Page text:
Using The Perfect Lumens For Faster Harvests
Deciding on light setups for any indoor garden can be a daunting task. The horticultural lighting industry almost feels like it is purposefully trying to confuse us sometimes, possibly in the hopes of getting consumers to purchase more items—or more expensive items—than we really need.
A good example of this is the fact that many bulbs are still marketed using “lumens” as a selling point. While lumens are a measurement of light quantity, it is not an appropriate term for horticultural purposes.
Lumens can be used to describe the strength of light when trying to light a stage or illuminate an object for viewing purposes. However, for photosynthetic purposes, the proper quantification of light uses PAR values, which stands for “photosynthetically active radiation.” This measurement of light provides information on both the quantity and quality of light being emitted by a source in relation to its effectiveness and efficiency for the plant’s photosynthetic processes. It takes into account not only strength, measured by photon count, but also spectrum, measured by color or wavelengths.
Rather than go too deep into PAR, we will look at the lighting question in its more basic form, as lumens do have a place in this process, especially when space is factored into the equation. Using a 4’ x 4’ grow tent as an example for the space we wish to light, we must first understand how much light is optimal for plant growth and development. To do this, we examine the process of photosynthesis, where light energy (photons) is converted to plant energy (glucose or sugar).
Most plant leaves do their best conversion with sunlight between 3,000 and 4,000 lumens per square foot. Let’s assume, on average, that a 1,000-watt high-pressure sodium (HPS) bulb has an output of 100,000 lumens. At a leaf’s peak efficiency of 4,000 lumens per square foot, that leaves an optimal coverage area of 25 square feet—or a 5’ x 5’ footprint—for a 1,000-watt bulb.
Of course, bulb manufacturers and garden shop sales people will tell you a 1,000-watt bulb covers anywhere from 6’ x 6’ t0 8’ x 8’, but that is not based on photosynthetic processes but rather on physical light coverage (hence the use of lumens and not PAR). Still, even with a more scientific view, it appears that a 1,000-watt HPS would be plenty sufficient to light a 4’ x4’ tent—or just 16 square feet. However, there is still another factor often not considered when choosing the correct lamp: heat byproduct.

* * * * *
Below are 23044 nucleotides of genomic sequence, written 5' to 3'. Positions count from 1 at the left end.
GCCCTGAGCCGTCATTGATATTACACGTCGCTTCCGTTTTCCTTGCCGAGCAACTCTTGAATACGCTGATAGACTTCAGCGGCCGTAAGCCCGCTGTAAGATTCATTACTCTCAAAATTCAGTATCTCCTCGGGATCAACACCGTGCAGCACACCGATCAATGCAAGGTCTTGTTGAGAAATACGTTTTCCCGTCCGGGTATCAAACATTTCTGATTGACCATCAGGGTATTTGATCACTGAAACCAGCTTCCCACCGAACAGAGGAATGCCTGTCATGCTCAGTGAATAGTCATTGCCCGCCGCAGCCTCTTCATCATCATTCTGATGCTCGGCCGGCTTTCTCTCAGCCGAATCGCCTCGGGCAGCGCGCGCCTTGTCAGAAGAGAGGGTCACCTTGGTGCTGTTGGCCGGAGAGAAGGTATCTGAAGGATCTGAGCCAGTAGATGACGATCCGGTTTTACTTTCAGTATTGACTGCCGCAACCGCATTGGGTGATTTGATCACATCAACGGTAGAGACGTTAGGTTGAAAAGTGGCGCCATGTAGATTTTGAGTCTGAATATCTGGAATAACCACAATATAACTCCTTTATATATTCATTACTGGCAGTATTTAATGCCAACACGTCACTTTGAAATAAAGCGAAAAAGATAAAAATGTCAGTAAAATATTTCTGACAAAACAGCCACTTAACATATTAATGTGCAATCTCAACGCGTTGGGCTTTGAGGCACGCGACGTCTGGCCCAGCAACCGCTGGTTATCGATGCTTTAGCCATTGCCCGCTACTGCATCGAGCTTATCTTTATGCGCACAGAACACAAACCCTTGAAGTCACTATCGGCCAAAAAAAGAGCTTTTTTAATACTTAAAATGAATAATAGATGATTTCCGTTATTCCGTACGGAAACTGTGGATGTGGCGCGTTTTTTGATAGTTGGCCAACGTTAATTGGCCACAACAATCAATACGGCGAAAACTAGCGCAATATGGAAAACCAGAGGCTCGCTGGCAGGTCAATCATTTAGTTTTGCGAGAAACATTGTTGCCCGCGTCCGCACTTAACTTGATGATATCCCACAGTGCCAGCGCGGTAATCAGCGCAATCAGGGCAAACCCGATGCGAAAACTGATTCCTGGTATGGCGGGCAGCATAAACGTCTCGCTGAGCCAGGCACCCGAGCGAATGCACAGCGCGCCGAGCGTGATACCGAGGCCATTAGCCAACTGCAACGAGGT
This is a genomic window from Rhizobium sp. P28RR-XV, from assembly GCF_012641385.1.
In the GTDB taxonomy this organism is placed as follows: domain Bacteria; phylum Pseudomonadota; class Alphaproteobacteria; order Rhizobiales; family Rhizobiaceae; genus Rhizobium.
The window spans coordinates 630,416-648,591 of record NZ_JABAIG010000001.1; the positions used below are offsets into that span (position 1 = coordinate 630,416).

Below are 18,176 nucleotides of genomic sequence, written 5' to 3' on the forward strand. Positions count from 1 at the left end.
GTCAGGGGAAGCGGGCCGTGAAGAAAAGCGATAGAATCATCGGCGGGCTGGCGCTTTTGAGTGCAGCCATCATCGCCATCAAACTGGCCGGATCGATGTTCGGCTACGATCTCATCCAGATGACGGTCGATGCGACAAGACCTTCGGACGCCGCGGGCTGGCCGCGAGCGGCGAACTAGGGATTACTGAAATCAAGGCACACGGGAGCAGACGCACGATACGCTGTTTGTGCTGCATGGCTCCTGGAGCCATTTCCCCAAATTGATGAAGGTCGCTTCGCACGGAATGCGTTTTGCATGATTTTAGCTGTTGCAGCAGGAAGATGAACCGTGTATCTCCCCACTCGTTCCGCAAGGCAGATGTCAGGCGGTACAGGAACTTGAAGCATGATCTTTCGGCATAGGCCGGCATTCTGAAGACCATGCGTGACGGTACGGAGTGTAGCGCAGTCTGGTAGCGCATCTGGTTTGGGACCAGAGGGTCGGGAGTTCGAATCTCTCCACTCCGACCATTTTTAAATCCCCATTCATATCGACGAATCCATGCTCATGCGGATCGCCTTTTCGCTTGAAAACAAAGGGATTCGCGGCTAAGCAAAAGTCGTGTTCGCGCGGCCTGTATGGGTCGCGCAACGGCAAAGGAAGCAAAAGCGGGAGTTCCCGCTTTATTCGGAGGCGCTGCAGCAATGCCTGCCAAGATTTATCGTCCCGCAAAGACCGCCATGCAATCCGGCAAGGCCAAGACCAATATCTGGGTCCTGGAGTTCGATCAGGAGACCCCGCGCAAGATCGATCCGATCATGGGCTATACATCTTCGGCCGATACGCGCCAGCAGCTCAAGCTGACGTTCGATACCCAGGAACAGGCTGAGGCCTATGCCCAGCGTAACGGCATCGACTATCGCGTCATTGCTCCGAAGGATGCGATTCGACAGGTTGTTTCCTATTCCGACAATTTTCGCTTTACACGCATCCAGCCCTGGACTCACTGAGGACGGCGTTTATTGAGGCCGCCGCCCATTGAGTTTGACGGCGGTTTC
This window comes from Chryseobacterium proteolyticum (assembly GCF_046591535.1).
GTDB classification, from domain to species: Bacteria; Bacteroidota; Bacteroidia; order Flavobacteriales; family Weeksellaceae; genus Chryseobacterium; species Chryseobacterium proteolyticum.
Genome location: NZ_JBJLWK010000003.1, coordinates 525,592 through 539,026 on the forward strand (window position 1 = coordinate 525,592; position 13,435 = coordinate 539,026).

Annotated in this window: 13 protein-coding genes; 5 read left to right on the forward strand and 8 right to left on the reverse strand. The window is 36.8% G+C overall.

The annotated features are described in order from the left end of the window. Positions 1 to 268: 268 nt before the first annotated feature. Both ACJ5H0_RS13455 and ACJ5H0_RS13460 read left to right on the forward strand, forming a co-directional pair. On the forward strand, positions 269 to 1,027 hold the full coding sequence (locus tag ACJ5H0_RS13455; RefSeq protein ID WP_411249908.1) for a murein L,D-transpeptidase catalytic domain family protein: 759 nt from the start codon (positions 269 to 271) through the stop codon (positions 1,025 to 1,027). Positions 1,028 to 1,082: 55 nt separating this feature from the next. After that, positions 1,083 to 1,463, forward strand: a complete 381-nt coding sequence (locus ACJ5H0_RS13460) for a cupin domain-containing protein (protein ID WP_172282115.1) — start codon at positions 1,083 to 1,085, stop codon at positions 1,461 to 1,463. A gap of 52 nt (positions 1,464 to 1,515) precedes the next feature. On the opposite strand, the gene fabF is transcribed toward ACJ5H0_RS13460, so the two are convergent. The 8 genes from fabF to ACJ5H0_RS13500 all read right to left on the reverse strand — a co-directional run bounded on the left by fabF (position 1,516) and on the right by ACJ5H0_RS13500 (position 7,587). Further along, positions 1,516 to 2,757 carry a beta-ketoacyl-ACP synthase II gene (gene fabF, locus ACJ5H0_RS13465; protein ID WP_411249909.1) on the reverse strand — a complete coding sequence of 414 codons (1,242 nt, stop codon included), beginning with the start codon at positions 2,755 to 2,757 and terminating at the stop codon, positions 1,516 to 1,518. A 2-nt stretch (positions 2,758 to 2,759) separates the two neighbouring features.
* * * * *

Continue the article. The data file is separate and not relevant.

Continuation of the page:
A 1,000-watt bulb produces a staggering amount of heat for a garden, especially a small garden space like a tent. In fact, when you break down photosynthesis even further and analyze the process, we find that photosynthesis has ideal temperatures as well. To be exact, 68°F to 74°F is the “gold zone” when it comes to photosynthesis. At 84°F and above, plant photosynthesis begins to slow down significantly.
So while a 1,000-watt bulb may seem plenty sufficient for a 4’ x 4’, it will be too much light. In a 4’ x 4’ x 8’ tent with no exhaust, a 1,000-watt bulb has the power to raise the temperature nearly 25 degrees in no time. That means 68°F can climb to over 90°F! Even with ample exhaust, you’d be hard pressed to keep temps below 80°F.
The solution is simple: a 400-watt or 600-watt will serve you and your plants much better. A 400-watt HPS puts out approximately 50,000 lumens. With a 16-square foot footprint in a 4’ x 4’, that’s 3,125 lumens per sq. foot. A 600-watter is roughly 80,000 lumens, giving 5,000 lumens per sq. foot in the same tent.
So the smarter choice in a 4’ x 4’ is going to be the 400-watt HPS due mostly to the heat factor, which should never be underestimated. That said, if you’re cramming more than four plants in a 4’ x 4’—and you plan to have excellent exhaust and maybe even some cooler air being pulled into the tent—then you could consider the 600, but it would be risky. If you don’t mitigate the heat properly, the 600 might cost you more in quality than you would gain over the 400 in yield.